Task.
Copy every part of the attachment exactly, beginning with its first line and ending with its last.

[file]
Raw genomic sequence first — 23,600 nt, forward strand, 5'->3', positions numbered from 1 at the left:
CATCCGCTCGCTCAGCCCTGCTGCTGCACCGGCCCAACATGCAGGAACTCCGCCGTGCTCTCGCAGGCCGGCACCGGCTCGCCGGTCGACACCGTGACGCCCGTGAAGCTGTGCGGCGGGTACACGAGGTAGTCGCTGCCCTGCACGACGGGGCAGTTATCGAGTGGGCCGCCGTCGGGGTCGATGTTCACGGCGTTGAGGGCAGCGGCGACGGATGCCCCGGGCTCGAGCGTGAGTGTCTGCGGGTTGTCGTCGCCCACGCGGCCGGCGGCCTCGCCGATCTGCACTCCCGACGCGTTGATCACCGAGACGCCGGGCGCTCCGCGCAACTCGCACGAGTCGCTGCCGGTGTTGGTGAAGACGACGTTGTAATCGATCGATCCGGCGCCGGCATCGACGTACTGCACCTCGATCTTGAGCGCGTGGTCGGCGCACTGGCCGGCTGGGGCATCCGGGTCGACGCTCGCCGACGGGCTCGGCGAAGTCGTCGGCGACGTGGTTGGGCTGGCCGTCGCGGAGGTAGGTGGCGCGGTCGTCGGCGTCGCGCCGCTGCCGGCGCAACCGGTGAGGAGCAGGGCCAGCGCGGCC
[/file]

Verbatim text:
Raw genomic sequence first — 23,600 nt, forward strand, 5'->3', positions numbered from 1 at the left:
CATCCGCTCGCTCAGCCCTGCTGCTGCACCGGCCCAACATGCAGGAACTCCGCCGTGCTCTCGCAGGCCGGCACCGGCTCGCCGGTCGACACCGTGACGCCCGTGAAGCTGTGCGGCGGGTACACGAGGTAGTCGCTGCCCTGCACGACGGGGCAGTTATCGAGTGGGCCGCCGTCGGGGTCGATGTTCACGGCGTTGAGGGCAGCGGCGACGGATGCCCCGGGCTCGAGCGTGAGTGTCTGCGGGTTGTCGTCGCCCACGCGGCCGGCGGCCTCGCCGATCTGCACTCCCGACGCGTTGATCACCGAGACGCCGGGCGCTCCGCGCAACTCGCACGAGTCGCTGCCGGTGTTGGTGAAGACGACGTTGTAATCGATCGATCCGGCGCCGGCATCGACGTACTGCACCTCGATCTTGAGCGCGTGGTCGGCGCACTGGCCGGCTGGGGCATCCGGGTCGACGCTCGCCGACGGGCTCGGCGAAGTCGTCGGCGACGTGGTTGGGCTGGCCGTCGCGGAGGTAGGTGGCGCGGTCGTCGGCGTCGCGCCGCTGCCGGCGCAACCGGTGAGGAGCAGGGCCAGCGCGGCC